The agreement materializes into an initial investment of $5 million in Vehicle Manufactures Limited’s Thika plant. This initiative arrives amidst Kenya’s endeavor to strike a balance between imported automobiles and domestic production.

President Ruto further emphasizes the delegation’s backing for Toyota’s proposed installation of a vehicle manufacturing plant, aimed at meeting the escalating demand for its products. He notes positive strides in ongoing discussions regarding this venture.

Conquering the African automotive market

The automotive market in Africa is witnessing a surge in demand, with projections from Mordor Intelligence’s report “Analysis of the size and share of the automotive market in Africa” indicating substantial growth. By 2024, the market is anticipated to encompass 1.41 million units, valued at USD 20.53 billion. Looking ahead to 2029, these figures are set to escalate to 1.89 million vehicles, with a market value reaching USD 26.38 billion.

This optimistic forecast is underpinned by proactive government initiatives aimed at catalyzing market expansion. Notably, Nigeria and Kenya are at the forefront, implementing policies conducive to business growth. Kenya’s automotive policy, for instance, targets the amplification of automotive exports to East Africa, leveraging taxes on imported vehicles. Similarly, Nigeria is enacting a significant measure comprising a 70% import duty and taxes on imported cars. This strategic move is poised not only to bolster local production but also to stimulate domestic consumption, thereby propelling the automotive sector forward.

AfCFTA automotive industry race

Since the implementation of the African Continental Free Trade Area (AfCFTA), Kenya has set its sights on doubling its manufacturing output, with a particular emphasis on the automotive sector. Local automakers are scaling up their production efforts, taking cues from the pioneering efforts of Mobius Motors, which was founded in Kenya back in 2010. By the year 2024, this Kenyan enterprise aims to achieve annual sales of 1,000 vehicles, thereby bolstering the country’s standing within the automotive industry.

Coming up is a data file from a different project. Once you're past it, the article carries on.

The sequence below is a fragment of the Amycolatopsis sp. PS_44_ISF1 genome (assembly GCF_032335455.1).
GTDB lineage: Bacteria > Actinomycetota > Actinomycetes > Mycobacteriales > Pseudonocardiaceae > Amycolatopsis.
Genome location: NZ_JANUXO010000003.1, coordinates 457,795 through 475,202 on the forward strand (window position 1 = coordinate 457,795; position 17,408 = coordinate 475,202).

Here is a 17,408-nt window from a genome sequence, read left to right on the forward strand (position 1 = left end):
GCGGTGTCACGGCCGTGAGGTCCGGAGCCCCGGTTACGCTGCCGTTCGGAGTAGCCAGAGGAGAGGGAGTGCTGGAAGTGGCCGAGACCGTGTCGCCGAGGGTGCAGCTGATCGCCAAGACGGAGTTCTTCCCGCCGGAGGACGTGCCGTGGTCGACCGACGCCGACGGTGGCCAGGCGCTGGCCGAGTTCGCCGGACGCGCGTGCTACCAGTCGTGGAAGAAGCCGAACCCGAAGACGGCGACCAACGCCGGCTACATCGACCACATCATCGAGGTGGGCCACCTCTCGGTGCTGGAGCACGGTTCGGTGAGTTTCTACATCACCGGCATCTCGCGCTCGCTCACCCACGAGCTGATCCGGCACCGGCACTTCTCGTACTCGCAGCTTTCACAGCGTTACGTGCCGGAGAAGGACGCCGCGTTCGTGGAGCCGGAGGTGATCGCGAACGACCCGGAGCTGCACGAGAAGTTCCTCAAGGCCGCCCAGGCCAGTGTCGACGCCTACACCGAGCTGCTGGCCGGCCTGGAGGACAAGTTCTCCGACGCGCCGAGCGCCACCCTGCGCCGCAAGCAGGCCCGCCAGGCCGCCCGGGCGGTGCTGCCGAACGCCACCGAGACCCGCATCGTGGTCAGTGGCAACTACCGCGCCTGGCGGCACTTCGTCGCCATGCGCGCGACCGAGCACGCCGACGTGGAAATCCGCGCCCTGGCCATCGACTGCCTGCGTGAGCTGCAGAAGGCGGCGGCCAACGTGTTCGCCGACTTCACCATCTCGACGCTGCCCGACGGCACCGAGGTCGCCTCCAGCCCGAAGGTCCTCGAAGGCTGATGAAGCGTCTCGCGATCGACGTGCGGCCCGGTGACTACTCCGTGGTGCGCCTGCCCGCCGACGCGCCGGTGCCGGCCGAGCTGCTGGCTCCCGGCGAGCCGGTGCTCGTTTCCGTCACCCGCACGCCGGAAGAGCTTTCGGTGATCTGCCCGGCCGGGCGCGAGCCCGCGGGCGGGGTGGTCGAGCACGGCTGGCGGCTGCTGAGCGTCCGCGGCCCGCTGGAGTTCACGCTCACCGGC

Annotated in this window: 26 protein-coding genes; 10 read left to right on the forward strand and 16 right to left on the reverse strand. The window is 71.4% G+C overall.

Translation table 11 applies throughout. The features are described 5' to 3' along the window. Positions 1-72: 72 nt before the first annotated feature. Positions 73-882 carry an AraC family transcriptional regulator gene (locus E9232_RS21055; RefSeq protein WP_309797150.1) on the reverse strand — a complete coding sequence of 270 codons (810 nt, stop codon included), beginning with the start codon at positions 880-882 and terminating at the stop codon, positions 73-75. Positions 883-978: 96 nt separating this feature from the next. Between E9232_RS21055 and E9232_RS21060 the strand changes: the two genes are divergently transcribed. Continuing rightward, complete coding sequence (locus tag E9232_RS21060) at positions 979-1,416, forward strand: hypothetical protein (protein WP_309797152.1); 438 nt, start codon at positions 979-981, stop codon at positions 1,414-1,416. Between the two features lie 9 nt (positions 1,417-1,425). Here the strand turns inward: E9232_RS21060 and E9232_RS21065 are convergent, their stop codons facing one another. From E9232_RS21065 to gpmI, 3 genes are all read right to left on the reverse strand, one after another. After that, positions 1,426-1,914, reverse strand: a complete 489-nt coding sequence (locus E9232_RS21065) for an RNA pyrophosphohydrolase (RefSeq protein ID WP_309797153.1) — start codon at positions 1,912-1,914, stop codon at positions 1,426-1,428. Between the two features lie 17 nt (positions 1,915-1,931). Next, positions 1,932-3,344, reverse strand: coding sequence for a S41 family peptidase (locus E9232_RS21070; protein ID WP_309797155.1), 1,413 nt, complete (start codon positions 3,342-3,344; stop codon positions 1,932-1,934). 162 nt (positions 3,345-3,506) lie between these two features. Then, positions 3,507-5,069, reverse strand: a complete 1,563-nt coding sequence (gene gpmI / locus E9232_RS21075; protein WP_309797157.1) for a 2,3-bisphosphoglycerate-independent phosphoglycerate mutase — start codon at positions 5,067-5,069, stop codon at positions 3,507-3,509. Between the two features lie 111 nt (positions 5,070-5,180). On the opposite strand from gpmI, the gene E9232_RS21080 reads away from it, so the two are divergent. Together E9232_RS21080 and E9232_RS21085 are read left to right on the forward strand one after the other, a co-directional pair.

In a bid to uphold product quality within the market, Mobius Motors prioritizes the utilization of local raw materials. The company actively encourages the emergence of local suppliers, provided they can deliver large quantities of the requisite parts. Additionally, the Kenyan company is keen on fortifying its position by customizing chassis and shock absorbers to suit the unique characteristics of Kenyan and African roads.

The opportunities presented by the AfCFTA have also piqued the interest of foreign manufacturers. In 2022, Mitsubishi made headlines with its announcement to recommence manufacturing activities in Africa, marking an 11-year hiatus since the closure of its plant in South Africa. By establishing a production unit in Kenya, the Japanese automotive giant aims to carve out a significant presence in the African market, capitalizing on the elimination of customs duties facilitated by the AfCFTA agreement.

Share this article
Share this Article:
Join our newsletter

Join the latest releases and tips, interesting articles, and exclusive interviews in your inbox every week.